By Dr Om Shrivastav, Infectious Disease Expert
Influenza, in spite of being an infection that has been recognised as a scourge for centuries, is a formidable illness affecting and killing hundreds of thousands globally every year. This is a consequence of a complex set of factors, some of which are clear, like antigenic shift and drift, or the global movement of surface proteins every few seasons, and some which are not so clear, for instance why influenza behaves differently in different hemispheres, northern and southern, and what is the impact of the environment.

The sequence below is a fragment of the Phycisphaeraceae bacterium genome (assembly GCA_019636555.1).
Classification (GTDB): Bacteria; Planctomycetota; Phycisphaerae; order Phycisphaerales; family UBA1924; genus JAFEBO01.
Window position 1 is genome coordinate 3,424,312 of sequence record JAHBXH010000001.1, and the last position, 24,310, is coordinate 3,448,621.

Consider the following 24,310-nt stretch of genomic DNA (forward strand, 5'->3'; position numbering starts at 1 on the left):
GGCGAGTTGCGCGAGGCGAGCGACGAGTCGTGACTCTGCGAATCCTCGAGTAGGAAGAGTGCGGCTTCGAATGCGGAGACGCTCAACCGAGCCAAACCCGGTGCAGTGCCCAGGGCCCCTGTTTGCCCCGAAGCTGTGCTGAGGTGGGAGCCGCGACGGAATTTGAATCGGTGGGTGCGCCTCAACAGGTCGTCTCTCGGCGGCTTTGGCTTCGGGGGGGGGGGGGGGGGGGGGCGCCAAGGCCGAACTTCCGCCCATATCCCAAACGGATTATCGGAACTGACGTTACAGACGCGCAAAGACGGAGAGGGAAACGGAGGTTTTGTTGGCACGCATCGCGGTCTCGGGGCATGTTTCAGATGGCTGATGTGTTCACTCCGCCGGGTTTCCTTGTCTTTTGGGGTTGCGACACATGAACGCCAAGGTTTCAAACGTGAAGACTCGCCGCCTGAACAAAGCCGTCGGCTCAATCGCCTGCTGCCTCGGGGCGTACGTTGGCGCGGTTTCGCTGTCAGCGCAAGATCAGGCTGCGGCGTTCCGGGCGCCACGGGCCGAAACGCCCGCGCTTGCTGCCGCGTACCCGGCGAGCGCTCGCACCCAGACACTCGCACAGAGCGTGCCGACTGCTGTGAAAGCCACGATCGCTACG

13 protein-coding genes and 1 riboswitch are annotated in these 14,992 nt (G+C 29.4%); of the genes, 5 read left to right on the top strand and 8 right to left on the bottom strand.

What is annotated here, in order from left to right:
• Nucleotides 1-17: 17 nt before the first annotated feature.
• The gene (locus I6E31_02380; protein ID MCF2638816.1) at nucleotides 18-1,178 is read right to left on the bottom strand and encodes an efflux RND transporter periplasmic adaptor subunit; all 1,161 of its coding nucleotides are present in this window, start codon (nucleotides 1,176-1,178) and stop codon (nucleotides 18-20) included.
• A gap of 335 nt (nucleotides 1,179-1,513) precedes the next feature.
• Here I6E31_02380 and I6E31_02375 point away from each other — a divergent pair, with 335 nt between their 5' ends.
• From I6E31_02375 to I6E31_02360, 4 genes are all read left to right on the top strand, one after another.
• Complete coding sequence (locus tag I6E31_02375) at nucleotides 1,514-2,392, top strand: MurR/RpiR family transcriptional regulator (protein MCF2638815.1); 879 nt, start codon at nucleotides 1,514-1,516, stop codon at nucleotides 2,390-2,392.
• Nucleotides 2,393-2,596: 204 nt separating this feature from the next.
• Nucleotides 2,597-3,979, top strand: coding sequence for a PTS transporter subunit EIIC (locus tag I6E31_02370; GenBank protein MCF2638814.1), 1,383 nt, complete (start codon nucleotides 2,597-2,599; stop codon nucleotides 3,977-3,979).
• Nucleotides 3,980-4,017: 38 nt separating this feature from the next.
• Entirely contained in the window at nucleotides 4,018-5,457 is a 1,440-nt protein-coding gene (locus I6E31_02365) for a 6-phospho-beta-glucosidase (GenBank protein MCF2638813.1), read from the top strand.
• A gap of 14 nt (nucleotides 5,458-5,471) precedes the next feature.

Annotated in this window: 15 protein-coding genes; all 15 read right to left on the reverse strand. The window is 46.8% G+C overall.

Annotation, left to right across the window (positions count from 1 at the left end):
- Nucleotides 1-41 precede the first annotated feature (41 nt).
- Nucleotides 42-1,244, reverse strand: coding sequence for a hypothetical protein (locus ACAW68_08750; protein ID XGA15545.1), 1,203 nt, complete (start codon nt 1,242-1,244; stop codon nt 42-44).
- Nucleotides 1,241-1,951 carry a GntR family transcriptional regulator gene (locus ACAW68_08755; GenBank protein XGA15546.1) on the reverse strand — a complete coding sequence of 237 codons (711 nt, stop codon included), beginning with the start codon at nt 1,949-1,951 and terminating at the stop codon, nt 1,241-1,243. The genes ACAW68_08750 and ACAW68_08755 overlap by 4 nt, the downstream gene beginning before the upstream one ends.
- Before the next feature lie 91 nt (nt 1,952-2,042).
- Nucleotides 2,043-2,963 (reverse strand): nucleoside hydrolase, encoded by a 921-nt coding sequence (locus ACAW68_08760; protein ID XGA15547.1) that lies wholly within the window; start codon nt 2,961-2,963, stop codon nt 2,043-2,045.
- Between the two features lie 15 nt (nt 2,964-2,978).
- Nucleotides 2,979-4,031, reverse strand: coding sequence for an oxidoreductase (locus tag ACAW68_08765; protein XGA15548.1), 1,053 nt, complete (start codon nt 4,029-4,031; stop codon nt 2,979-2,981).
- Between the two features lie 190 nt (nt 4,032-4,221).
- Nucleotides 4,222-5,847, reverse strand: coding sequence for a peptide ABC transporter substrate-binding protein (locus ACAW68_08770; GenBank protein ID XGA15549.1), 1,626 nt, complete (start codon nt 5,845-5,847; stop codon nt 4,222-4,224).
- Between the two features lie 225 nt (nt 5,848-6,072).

So what can be done? Is it preventable? No. But with some measures its impact can be minimised. You ought to be minimising contact during your peak symptoms, which will last from three to seven days, though a state of exhaustion may stay on for few weeks. Rest, rehydration and pain relief are the mainstays during the infective phase. Vaccination is of utmost importance and the vaccine should include protection against Influenza A, Influenza B, and H1N1, if indicated. In high risk patients like those with diabetics, children, elderly people, patients with cancer or those on steroids and pregnant women vaccine is recommended yearly under supervision of your doctor.